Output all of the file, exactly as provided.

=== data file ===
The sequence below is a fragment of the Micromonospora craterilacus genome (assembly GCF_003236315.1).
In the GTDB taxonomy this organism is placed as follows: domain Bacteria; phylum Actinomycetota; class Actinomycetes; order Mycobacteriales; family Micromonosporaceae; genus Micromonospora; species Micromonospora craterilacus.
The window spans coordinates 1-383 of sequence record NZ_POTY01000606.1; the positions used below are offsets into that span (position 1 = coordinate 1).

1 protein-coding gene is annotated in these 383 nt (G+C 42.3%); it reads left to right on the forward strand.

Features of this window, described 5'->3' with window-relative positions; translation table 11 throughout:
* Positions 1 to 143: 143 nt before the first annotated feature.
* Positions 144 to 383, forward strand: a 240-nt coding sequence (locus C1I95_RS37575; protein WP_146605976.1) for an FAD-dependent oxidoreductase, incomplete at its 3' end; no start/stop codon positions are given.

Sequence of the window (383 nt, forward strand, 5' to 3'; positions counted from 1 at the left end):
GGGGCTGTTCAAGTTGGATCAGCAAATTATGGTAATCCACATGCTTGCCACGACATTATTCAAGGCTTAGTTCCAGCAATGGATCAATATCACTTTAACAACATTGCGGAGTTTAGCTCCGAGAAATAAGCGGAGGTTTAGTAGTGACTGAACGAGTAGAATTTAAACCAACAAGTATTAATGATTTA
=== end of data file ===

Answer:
The sequence below is a fragment of the Micromonospora craterilacus genome (assembly GCF_003236315.1).
In the GTDB taxonomy this organism is placed as follows: domain Bacteria; phylum Actinomycetota; class Actinomycetes; order Mycobacteriales; family Micromonosporaceae; genus Micromonospora; species Micromonospora craterilacus.
The window spans coordinates 1-383 of sequence record NZ_POTY01000606.1; the positions used below are offsets into that span (position 1 = coordinate 1).

1 protein-coding gene is annotated in these 383 nt (G+C 42.3%); it reads left to right on the forward strand.

Features of this window, described 5'->3' with window-relative positions; translation table 11 throughout:
* Positions 1 to 143: 143 nt before the first annotated feature.
* Positions 144 to 383, forward strand: a 240-nt coding sequence (locus C1I95_RS37575; protein WP_146605976.1) for an FAD-dependent oxidoreductase, incomplete at its 3' end; no start/stop codon positions are given.

Sequence of the window (383 nt, forward strand, 5' to 3'; positions counted from 1 at the left end):
GGGGCTGTTCAAGTTGGATCAGCAAATTATGGTAATCCACATGCTTGCCACGACATTATTCAAGGCTTAGTTCCAGCAATGGATCAATATCACTTTAACAACATTGCGGAGTTTAGCTCCGAGAAATAAGCGGAGGTTTAGTAGTGACTGAACGAGTAGAATTTAAACCAACAAGTATTAATGATTTA